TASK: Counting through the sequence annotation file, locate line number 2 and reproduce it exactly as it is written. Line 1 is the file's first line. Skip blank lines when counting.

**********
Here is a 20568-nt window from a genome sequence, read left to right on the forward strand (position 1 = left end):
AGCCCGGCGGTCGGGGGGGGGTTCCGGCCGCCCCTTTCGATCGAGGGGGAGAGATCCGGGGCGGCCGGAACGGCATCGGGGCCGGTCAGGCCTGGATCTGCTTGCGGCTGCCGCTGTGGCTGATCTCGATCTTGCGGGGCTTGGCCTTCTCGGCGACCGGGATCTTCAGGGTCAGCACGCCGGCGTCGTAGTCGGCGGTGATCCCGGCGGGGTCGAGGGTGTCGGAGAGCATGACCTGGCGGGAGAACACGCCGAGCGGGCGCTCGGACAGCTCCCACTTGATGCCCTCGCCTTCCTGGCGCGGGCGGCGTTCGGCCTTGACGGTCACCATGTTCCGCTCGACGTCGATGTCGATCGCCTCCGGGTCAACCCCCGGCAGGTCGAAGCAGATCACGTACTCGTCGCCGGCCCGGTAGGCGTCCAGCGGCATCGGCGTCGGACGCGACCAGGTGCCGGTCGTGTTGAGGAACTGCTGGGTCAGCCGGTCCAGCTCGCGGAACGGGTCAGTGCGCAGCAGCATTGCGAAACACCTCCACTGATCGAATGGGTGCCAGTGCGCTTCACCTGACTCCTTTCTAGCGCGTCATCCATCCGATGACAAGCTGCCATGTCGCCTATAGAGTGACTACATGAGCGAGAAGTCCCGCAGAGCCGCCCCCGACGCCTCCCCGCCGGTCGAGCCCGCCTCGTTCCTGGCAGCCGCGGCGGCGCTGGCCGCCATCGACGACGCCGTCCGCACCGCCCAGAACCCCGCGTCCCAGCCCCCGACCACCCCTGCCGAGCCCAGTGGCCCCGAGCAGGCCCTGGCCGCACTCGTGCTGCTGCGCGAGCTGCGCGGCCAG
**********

AGCCCGGCGGTCGGGGGGGGGTTCCGGCCGCCCCTTTCGATCGAGGGGGAGAGATCCGGGGCGGCCGGAACGGCATCGGGGCCGGTCAGGCCTGGATCTGCTTGCGGCTGCCGCTGTGGCTGATCTCGATCTTGCGGGGCTTGGCCTTCTCGGCGACCGGGATCTTCAGGGTCAGCACGCCGGCGTCGTAGTCGGCGGTGATCCCGGCGGGGTCGAGGGTGTCGGAGAGCATGACCTGGCGGGAGAACACGCCGAGCGGGCGCTCGGACAGCTCCCACTTGATGCCCTCGCCTTCCTGGCGCGGGCGGCGTTCGGCCTTGACGGTCACCATGTTCCGCTCGACGTCGATGTCGATCGCCTCCGGGTCAACCCCCGGCAGGTCGAAGCAGATCACGTACTCGTCGCCGGCCCGGTAGGCGTCCAGCGGCATCGGCGTCGGACGCGACCAGGTGCCGGTCGTGTTGAGGAACTGCTGGGTCAGCCGGTCCAGCTCGCGGAACGGGTCAGTGCGCAGCAGCATTGCGAAACACCTCCACTGATCGAATGGGTGCCAGTGCGCTTCACCTGACTCCTTTCTAGCGCGTCATCCATCCGATGACAAGCTGCCATGTCGCCTATAGAGTGACTACATGAGCGAGAAGTCCCGCAGAGCCGCCCCCGACGCCTCCCCGCCGGTCGAGCCCGCCTCGTTCCTGGCAGCCGCGGCGGCGCTGGCCGCCATCGACGACGCCGTCCGCACCGCCCAGAACCCCGCGTCCCAGCCCCCGACCACCCCTGCCGAGCCCAGTGGCCCCGAGCAGGCCCTGGCCGCACTCGTGCTGCTGCGCGAGCTGCGCGGCCAG